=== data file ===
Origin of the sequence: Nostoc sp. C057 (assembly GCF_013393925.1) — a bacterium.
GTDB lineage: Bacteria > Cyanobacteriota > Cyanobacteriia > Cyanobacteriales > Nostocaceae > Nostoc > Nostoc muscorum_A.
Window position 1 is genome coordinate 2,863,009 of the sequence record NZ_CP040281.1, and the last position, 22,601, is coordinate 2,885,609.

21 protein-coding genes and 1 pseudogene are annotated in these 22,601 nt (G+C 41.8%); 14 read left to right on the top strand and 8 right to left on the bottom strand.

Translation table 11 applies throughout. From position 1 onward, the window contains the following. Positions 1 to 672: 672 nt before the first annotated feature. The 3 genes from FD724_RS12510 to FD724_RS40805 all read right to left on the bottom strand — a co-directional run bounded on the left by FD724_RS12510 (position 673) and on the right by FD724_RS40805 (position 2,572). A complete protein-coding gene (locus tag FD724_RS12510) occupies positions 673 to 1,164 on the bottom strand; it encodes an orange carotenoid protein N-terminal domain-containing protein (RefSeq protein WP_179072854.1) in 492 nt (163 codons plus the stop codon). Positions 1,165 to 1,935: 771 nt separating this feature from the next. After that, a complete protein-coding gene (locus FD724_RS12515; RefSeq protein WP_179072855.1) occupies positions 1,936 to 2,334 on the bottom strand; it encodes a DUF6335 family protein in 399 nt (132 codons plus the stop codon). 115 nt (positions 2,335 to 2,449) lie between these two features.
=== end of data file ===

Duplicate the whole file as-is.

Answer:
Origin of the sequence: Nostoc sp. C057 (assembly GCF_013393925.1) — a bacterium.
GTDB lineage: Bacteria > Cyanobacteriota > Cyanobacteriia > Cyanobacteriales > Nostocaceae > Nostoc > Nostoc muscorum_A.
Window position 1 is genome coordinate 2,863,009 of the sequence record NZ_CP040281.1, and the last position, 22,601, is coordinate 2,885,609.

21 protein-coding genes and 1 pseudogene are annotated in these 22,601 nt (G+C 41.8%); 14 read left to right on the top strand and 8 right to left on the bottom strand.

Translation table 11 applies throughout. From position 1 onward, the window contains the following. Positions 1 to 672: 672 nt before the first annotated feature. The 3 genes from FD724_RS12510 to FD724_RS40805 all read right to left on the bottom strand — a co-directional run bounded on the left by FD724_RS12510 (position 673) and on the right by FD724_RS40805 (position 2,572). A complete protein-coding gene (locus tag FD724_RS12510) occupies positions 673 to 1,164 on the bottom strand; it encodes an orange carotenoid protein N-terminal domain-containing protein (RefSeq protein WP_179072854.1) in 492 nt (163 codons plus the stop codon). Positions 1,165 to 1,935: 771 nt separating this feature from the next. After that, a complete protein-coding gene (locus FD724_RS12515; RefSeq protein WP_179072855.1) occupies positions 1,936 to 2,334 on the bottom strand; it encodes a DUF6335 family protein in 399 nt (132 codons plus the stop codon). 115 nt (positions 2,335 to 2,449) lie between these two features.